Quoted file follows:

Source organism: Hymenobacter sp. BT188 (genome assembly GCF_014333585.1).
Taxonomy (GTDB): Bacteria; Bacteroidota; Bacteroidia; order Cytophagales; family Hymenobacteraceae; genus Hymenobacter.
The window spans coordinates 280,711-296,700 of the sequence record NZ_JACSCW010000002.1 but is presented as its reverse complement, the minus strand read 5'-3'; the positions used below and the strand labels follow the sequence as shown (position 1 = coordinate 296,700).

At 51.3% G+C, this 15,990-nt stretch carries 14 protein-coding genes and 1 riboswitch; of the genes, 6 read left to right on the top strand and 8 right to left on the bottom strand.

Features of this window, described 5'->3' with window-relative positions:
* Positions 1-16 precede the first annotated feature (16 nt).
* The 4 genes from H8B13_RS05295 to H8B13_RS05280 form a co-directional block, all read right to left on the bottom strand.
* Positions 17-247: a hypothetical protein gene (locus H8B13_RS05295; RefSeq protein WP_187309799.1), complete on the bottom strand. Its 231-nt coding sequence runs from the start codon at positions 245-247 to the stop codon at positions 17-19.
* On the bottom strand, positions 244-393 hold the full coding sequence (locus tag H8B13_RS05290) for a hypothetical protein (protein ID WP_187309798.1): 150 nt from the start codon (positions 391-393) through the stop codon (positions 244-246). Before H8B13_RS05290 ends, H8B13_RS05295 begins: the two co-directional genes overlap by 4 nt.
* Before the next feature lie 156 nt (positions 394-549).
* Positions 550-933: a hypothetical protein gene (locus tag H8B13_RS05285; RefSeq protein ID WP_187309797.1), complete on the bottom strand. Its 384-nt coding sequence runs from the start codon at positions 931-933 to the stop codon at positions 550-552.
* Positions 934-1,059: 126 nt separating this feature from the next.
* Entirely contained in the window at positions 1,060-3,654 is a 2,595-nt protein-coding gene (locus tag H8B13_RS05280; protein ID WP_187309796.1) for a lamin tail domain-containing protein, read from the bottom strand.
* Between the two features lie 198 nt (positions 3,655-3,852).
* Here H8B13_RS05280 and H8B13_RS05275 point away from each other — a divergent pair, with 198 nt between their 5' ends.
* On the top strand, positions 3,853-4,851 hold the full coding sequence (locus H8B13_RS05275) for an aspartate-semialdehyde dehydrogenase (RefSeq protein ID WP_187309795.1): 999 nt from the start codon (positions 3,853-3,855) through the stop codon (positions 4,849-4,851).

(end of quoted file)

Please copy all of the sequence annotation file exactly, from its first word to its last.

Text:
Source organism: Hymenobacter sp. BT188 (genome assembly GCF_014333585.1).
Taxonomy (GTDB): Bacteria; Bacteroidota; Bacteroidia; order Cytophagales; family Hymenobacteraceae; genus Hymenobacter.
The window spans coordinates 280,711-296,700 of the sequence record NZ_JACSCW010000002.1 but is presented as its reverse complement, the minus strand read 5'-3'; the positions used below and the strand labels follow the sequence as shown (position 1 = coordinate 296,700).

At 51.3% G+C, this 15,990-nt stretch carries 14 protein-coding genes and 1 riboswitch; of the genes, 6 read left to right on the top strand and 8 right to left on the bottom strand.

Features of this window, described 5'->3' with window-relative positions:
* Positions 1-16 precede the first annotated feature (16 nt).
* The 4 genes from H8B13_RS05295 to H8B13_RS05280 form a co-directional block, all read right to left on the bottom strand.
* Positions 17-247: a hypothetical protein gene (locus H8B13_RS05295; RefSeq protein WP_187309799.1), complete on the bottom strand. Its 231-nt coding sequence runs from the start codon at positions 245-247 to the stop codon at positions 17-19.
* On the bottom strand, positions 244-393 hold the full coding sequence (locus tag H8B13_RS05290) for a hypothetical protein (protein ID WP_187309798.1): 150 nt from the start codon (positions 391-393) through the stop codon (positions 244-246). Before H8B13_RS05290 ends, H8B13_RS05295 begins: the two co-directional genes overlap by 4 nt.
* Before the next feature lie 156 nt (positions 394-549).
* Positions 550-933: a hypothetical protein gene (locus tag H8B13_RS05285; RefSeq protein ID WP_187309797.1), complete on the bottom strand. Its 384-nt coding sequence runs from the start codon at positions 931-933 to the stop codon at positions 550-552.
* Positions 934-1,059: 126 nt separating this feature from the next.
* Entirely contained in the window at positions 1,060-3,654 is a 2,595-nt protein-coding gene (locus tag H8B13_RS05280; protein ID WP_187309796.1) for a lamin tail domain-containing protein, read from the bottom strand.
* Between the two features lie 198 nt (positions 3,655-3,852).
* Here H8B13_RS05280 and H8B13_RS05275 point away from each other — a divergent pair, with 198 nt between their 5' ends.
* On the top strand, positions 3,853-4,851 hold the full coding sequence (locus H8B13_RS05275) for an aspartate-semialdehyde dehydrogenase (RefSeq protein ID WP_187309795.1): 999 nt from the start codon (positions 3,853-3,855) through the stop codon (positions 4,849-4,851).